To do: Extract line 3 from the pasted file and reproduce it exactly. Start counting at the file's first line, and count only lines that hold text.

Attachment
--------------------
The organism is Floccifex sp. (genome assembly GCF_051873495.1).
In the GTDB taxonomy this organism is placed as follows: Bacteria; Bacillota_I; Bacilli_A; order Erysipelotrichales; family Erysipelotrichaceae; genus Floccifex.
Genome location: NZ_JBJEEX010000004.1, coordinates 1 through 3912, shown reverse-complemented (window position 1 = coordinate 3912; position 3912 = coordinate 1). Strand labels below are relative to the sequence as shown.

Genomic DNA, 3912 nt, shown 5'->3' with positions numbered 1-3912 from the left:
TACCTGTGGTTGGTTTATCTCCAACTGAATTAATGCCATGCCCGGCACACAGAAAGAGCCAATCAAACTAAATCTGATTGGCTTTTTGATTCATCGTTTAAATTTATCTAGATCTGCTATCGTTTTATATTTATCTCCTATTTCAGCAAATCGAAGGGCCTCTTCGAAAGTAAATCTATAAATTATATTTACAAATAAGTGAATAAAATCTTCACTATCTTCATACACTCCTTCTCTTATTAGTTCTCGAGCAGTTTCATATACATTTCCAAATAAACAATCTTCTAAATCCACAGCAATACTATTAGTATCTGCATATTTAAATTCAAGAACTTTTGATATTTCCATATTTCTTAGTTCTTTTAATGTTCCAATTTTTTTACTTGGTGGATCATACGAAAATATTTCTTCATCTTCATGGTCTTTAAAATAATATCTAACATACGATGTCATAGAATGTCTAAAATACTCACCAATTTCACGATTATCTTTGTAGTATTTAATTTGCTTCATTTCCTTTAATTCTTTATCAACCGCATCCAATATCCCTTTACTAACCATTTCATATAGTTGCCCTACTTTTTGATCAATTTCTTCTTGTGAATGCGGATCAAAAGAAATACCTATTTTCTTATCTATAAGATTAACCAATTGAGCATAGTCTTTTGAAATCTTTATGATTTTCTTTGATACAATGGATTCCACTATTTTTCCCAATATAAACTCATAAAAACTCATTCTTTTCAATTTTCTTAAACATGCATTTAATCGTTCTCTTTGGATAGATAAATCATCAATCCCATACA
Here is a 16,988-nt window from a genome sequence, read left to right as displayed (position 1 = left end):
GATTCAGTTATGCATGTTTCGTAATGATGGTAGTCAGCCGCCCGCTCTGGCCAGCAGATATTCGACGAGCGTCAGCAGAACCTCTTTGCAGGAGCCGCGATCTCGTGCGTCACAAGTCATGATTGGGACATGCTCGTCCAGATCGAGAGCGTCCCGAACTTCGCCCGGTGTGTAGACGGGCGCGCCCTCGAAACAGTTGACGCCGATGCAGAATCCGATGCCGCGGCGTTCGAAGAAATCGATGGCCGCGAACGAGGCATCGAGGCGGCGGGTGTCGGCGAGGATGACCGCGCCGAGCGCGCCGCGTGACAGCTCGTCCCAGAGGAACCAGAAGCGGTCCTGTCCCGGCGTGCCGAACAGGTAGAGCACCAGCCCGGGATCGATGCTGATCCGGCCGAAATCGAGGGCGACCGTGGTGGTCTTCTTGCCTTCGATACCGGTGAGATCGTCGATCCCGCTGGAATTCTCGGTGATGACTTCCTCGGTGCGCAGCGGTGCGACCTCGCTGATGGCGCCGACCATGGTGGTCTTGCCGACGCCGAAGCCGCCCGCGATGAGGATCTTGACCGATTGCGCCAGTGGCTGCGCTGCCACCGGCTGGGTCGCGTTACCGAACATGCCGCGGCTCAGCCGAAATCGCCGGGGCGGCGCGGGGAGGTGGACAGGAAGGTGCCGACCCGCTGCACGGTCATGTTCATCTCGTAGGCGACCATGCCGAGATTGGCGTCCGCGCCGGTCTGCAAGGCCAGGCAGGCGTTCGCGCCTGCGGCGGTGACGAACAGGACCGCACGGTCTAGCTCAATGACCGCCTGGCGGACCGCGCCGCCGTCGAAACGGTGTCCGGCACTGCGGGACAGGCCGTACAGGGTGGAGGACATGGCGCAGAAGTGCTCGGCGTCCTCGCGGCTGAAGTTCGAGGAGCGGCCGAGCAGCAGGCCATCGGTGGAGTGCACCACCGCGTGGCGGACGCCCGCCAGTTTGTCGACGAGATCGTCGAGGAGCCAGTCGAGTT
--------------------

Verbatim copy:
Genome location: NZ_JBJEEX010000004.1, coordinates 1 through 3912, shown reverse-complemented (window position 1 = coordinate 3912; position 3912 = coordinate 1). Strand labels below are relative to the sequence as shown.